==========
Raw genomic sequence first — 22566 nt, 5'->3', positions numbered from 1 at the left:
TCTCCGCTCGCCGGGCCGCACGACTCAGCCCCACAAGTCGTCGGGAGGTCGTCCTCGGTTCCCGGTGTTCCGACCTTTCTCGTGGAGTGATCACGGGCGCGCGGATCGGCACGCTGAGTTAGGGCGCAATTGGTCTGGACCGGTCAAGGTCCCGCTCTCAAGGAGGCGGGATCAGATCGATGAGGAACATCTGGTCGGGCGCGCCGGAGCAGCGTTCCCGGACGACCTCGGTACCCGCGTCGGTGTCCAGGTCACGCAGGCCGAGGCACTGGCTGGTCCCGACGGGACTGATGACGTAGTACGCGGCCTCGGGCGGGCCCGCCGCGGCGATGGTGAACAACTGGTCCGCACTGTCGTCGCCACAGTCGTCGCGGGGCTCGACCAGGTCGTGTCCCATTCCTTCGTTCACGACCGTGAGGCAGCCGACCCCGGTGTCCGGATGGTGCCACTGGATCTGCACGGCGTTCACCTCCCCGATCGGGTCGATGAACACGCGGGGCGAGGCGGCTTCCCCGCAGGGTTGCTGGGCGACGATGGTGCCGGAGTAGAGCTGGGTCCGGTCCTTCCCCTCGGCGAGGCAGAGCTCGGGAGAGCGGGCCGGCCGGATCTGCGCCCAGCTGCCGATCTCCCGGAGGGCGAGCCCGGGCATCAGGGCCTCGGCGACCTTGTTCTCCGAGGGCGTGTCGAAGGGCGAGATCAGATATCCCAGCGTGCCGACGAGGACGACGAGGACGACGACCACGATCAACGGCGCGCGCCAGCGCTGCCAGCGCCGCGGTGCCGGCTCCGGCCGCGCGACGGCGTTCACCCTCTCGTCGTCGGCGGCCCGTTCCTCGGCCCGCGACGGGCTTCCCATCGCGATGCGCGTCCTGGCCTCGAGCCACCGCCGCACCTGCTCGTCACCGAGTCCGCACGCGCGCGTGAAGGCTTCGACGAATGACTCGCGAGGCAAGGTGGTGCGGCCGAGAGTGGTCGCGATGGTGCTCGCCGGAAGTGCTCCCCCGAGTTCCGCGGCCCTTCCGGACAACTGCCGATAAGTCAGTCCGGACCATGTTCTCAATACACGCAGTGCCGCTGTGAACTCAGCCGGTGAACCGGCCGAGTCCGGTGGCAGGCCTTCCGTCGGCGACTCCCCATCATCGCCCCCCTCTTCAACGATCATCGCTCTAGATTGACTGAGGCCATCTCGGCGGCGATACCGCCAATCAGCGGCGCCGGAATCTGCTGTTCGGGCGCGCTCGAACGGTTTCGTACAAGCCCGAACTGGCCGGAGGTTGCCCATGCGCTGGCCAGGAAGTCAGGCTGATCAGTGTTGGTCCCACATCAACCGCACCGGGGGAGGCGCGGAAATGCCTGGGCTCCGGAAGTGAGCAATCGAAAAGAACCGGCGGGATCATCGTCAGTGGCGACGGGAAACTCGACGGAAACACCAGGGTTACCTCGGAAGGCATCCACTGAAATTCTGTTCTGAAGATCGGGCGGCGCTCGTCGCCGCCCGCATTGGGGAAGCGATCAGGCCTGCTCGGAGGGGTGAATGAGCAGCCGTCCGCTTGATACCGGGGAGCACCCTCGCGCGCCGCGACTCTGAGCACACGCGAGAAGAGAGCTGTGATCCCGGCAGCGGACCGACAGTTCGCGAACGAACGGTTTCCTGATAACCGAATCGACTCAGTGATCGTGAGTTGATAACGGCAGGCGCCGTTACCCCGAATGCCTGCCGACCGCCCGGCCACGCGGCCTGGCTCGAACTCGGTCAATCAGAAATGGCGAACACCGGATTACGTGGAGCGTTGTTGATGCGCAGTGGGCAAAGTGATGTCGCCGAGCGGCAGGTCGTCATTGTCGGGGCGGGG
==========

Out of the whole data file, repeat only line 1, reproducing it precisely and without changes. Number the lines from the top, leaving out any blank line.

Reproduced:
Raw genomic sequence first — 22566 nt, 5'->3', positions numbered from 1 at the left: